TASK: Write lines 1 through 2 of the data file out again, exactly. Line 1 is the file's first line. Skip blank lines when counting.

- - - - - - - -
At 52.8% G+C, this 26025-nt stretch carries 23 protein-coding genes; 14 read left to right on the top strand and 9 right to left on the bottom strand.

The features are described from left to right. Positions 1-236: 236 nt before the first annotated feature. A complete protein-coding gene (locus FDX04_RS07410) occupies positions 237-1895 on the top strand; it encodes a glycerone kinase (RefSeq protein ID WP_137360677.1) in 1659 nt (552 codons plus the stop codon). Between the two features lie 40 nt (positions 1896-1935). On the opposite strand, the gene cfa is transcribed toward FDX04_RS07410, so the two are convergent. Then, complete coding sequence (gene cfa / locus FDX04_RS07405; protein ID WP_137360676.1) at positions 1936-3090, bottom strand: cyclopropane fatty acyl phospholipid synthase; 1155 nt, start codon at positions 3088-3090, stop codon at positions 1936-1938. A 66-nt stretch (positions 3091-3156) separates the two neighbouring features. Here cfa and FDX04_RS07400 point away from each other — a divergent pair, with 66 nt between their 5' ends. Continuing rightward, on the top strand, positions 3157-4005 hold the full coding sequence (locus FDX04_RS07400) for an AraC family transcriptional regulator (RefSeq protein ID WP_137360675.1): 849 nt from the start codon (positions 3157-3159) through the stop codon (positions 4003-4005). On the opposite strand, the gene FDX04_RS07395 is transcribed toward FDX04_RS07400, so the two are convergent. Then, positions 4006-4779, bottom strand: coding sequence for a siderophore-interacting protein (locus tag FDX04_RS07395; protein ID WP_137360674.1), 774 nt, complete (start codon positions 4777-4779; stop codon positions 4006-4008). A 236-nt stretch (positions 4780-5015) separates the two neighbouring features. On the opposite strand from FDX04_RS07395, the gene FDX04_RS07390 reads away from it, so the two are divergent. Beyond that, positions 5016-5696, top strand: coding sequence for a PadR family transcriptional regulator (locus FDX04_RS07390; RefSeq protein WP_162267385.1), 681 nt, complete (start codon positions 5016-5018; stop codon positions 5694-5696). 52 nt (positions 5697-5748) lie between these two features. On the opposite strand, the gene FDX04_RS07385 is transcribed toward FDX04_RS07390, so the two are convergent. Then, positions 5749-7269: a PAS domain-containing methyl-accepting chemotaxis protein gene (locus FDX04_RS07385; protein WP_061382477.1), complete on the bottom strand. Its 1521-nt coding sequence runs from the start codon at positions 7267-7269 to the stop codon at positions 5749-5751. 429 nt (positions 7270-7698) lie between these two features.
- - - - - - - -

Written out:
At 52.8% G+C, this 26025-nt stretch carries 23 protein-coding genes; 14 read left to right on the top strand and 9 right to left on the bottom strand.

The features are described from left to right. Positions 1-236: 236 nt before the first annotated feature. A complete protein-coding gene (locus FDX04_RS07410) occupies positions 237-1895 on the top strand; it encodes a glycerone kinase (RefSeq protein ID WP_137360677.1) in 1659 nt (552 codons plus the stop codon). Between the two features lie 40 nt (positions 1896-1935). On the opposite strand, the gene cfa is transcribed toward FDX04_RS07410, so the two are convergent. Then, complete coding sequence (gene cfa / locus FDX04_RS07405; protein ID WP_137360676.1) at positions 1936-3090, bottom strand: cyclopropane fatty acyl phospholipid synthase; 1155 nt, start codon at positions 3088-3090, stop codon at positions 1936-1938. A 66-nt stretch (positions 3091-3156) separates the two neighbouring features. Here cfa and FDX04_RS07400 point away from each other — a divergent pair, with 66 nt between their 5' ends. Continuing rightward, on the top strand, positions 3157-4005 hold the full coding sequence (locus FDX04_RS07400) for an AraC family transcriptional regulator (RefSeq protein ID WP_137360675.1): 849 nt from the start codon (positions 3157-3159) through the stop codon (positions 4003-4005). On the opposite strand, the gene FDX04_RS07395 is transcribed toward FDX04_RS07400, so the two are convergent. Then, positions 4006-4779, bottom strand: coding sequence for a siderophore-interacting protein (locus tag FDX04_RS07395; protein ID WP_137360674.1), 774 nt, complete (start codon positions 4777-4779; stop codon positions 4006-4008). A 236-nt stretch (positions 4780-5015) separates the two neighbouring features. On the opposite strand from FDX04_RS07395, the gene FDX04_RS07390 reads away from it, so the two are divergent. Beyond that, positions 5016-5696, top strand: coding sequence for a PadR family transcriptional regulator (locus FDX04_RS07390; RefSeq protein WP_162267385.1), 681 nt, complete (start codon positions 5016-5018; stop codon positions 5694-5696). 52 nt (positions 5697-5748) lie between these two features. On the opposite strand, the gene FDX04_RS07385 is transcribed toward FDX04_RS07390, so the two are convergent. Then, positions 5749-7269: a PAS domain-containing methyl-accepting chemotaxis protein gene (locus FDX04_RS07385; protein WP_061382477.1), complete on the bottom strand. Its 1521-nt coding sequence runs from the start codon at positions 7267-7269 to the stop codon at positions 5749-5751. 429 nt (positions 7270-7698) lie between these two features.